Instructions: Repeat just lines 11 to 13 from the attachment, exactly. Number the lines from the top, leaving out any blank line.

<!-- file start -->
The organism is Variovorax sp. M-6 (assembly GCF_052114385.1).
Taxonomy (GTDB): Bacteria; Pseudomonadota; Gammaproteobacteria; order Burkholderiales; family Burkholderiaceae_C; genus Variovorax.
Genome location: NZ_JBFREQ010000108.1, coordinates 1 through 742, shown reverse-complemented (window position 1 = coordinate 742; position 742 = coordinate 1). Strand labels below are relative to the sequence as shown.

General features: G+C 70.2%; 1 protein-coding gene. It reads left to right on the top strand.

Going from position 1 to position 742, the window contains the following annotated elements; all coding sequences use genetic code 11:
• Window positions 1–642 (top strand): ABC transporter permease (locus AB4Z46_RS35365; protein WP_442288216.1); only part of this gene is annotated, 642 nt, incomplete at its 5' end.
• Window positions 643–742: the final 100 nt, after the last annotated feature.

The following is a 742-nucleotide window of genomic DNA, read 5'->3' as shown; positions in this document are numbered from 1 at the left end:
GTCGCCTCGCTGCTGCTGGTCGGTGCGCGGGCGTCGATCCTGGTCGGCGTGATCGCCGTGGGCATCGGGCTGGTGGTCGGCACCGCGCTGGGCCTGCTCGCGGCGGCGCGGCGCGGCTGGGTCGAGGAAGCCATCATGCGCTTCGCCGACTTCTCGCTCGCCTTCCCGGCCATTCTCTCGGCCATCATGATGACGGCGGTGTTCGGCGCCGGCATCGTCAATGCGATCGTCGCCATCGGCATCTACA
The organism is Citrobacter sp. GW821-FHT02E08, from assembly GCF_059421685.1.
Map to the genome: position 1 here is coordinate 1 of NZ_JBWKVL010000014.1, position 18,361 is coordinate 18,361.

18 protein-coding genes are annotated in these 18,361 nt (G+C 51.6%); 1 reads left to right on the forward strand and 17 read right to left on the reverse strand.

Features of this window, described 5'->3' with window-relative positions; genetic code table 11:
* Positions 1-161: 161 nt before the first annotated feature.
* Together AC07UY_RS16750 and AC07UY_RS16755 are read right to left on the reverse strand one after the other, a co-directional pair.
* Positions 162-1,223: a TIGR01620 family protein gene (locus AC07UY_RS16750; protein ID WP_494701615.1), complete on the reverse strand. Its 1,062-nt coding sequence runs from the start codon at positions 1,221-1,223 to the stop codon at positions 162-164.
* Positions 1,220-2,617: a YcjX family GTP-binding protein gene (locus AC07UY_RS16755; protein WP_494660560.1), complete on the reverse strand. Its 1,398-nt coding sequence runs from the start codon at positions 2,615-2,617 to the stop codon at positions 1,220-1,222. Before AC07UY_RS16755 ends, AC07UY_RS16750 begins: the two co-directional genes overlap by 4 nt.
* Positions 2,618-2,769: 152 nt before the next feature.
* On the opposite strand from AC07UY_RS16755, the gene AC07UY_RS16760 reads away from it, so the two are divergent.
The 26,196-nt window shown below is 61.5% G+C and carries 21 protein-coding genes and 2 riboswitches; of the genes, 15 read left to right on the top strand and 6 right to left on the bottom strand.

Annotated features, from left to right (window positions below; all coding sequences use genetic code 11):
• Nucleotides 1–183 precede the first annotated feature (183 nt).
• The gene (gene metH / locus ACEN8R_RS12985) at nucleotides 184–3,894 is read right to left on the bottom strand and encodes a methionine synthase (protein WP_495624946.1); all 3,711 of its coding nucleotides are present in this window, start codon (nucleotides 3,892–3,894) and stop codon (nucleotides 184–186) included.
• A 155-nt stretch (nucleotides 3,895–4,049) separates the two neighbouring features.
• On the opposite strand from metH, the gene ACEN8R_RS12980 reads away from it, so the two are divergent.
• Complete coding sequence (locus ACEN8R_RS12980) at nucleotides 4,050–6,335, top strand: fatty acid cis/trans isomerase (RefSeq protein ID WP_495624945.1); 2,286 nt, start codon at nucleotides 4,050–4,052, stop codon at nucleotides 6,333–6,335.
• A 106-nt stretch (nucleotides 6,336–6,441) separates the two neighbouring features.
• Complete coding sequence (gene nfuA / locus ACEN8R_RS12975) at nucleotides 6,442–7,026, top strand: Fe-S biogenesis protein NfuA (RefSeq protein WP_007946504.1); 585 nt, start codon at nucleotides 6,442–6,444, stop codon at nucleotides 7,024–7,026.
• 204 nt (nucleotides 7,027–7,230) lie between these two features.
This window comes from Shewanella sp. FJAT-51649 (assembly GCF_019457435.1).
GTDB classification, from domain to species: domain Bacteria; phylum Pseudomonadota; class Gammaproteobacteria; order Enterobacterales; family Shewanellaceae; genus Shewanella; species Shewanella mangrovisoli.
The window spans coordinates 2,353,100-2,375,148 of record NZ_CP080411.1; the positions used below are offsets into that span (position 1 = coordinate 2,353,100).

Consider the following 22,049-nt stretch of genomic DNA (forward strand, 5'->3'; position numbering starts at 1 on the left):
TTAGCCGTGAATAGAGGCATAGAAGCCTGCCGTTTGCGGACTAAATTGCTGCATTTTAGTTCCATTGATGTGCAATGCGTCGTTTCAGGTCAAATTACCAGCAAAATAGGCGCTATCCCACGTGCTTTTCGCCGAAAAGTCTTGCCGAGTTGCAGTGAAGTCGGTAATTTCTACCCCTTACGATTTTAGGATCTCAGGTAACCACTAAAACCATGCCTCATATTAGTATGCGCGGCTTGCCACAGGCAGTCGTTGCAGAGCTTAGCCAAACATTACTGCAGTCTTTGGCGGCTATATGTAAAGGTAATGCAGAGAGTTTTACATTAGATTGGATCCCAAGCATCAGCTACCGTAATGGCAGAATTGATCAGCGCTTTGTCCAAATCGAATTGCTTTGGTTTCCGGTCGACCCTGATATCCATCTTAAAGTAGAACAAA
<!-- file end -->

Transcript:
Map to the genome: position 1 here is coordinate 1 of NZ_JBWKVL010000014.1, position 18,361 is coordinate 18,361.

18 protein-coding genes are annotated in these 18,361 nt (G+C 51.6%); 1 reads left to right on the forward strand and 17 read right to left on the reverse strand.

Features of this window, described 5'->3' with window-relative positions; genetic code table 11: